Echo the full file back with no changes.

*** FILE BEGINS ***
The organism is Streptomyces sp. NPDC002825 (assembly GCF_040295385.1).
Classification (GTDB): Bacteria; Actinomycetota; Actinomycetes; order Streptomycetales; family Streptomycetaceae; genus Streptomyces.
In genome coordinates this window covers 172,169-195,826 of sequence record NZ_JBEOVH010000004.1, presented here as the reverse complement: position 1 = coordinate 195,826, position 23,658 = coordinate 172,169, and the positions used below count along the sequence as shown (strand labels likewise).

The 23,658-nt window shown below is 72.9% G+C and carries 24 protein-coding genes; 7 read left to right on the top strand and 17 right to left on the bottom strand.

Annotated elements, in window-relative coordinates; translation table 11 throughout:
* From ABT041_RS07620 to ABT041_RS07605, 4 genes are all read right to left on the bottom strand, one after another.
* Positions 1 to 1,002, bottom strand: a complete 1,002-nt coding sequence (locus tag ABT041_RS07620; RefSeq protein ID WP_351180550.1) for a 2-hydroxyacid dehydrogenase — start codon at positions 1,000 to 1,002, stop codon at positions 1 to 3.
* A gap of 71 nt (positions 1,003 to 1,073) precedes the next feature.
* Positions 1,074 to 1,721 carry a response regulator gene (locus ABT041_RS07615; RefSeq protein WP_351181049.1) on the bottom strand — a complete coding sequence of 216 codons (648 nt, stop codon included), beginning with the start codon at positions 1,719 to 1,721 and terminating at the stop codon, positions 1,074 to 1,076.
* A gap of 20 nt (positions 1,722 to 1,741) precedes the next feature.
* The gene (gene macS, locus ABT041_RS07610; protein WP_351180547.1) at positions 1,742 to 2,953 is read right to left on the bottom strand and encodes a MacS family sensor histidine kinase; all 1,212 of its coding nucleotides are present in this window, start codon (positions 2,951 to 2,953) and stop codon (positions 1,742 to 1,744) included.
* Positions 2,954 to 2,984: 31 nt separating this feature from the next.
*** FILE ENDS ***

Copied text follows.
The organism is Streptomyces sp. NPDC002825 (assembly GCF_040295385.1).
Classification (GTDB): Bacteria; Actinomycetota; Actinomycetes; order Streptomycetales; family Streptomycetaceae; genus Streptomyces.
In genome coordinates this window covers 172,169-195,826 of sequence record NZ_JBEOVH010000004.1, presented here as the reverse complement: position 1 = coordinate 195,826, position 23,658 = coordinate 172,169, and the positions used below count along the sequence as shown (strand labels likewise).

The 23,658-nt window shown below is 72.9% G+C and carries 24 protein-coding genes; 7 read left to right on the top strand and 17 right to left on the bottom strand.

Annotated elements, in window-relative coordinates; translation table 11 throughout:
* From ABT041_RS07620 to ABT041_RS07605, 4 genes are all read right to left on the bottom strand, one after another.
* Positions 1 to 1,002, bottom strand: a complete 1,002-nt coding sequence (locus tag ABT041_RS07620; RefSeq protein ID WP_351180550.1) for a 2-hydroxyacid dehydrogenase — start codon at positions 1,000 to 1,002, stop codon at positions 1 to 3.
* A gap of 71 nt (positions 1,003 to 1,073) precedes the next feature.
* Positions 1,074 to 1,721 carry a response regulator gene (locus ABT041_RS07615; RefSeq protein WP_351181049.1) on the bottom strand — a complete coding sequence of 216 codons (648 nt, stop codon included), beginning with the start codon at positions 1,719 to 1,721 and terminating at the stop codon, positions 1,074 to 1,076.
* A gap of 20 nt (positions 1,722 to 1,741) precedes the next feature.
* The gene (gene macS, locus ABT041_RS07610; protein WP_351180547.1) at positions 1,742 to 2,953 is read right to left on the bottom strand and encodes a MacS family sensor histidine kinase; all 1,212 of its coding nucleotides are present in this window, start codon (positions 2,951 to 2,953) and stop codon (positions 1,742 to 1,744) included.
* Positions 2,954 to 2,984: 31 nt separating this feature from the next.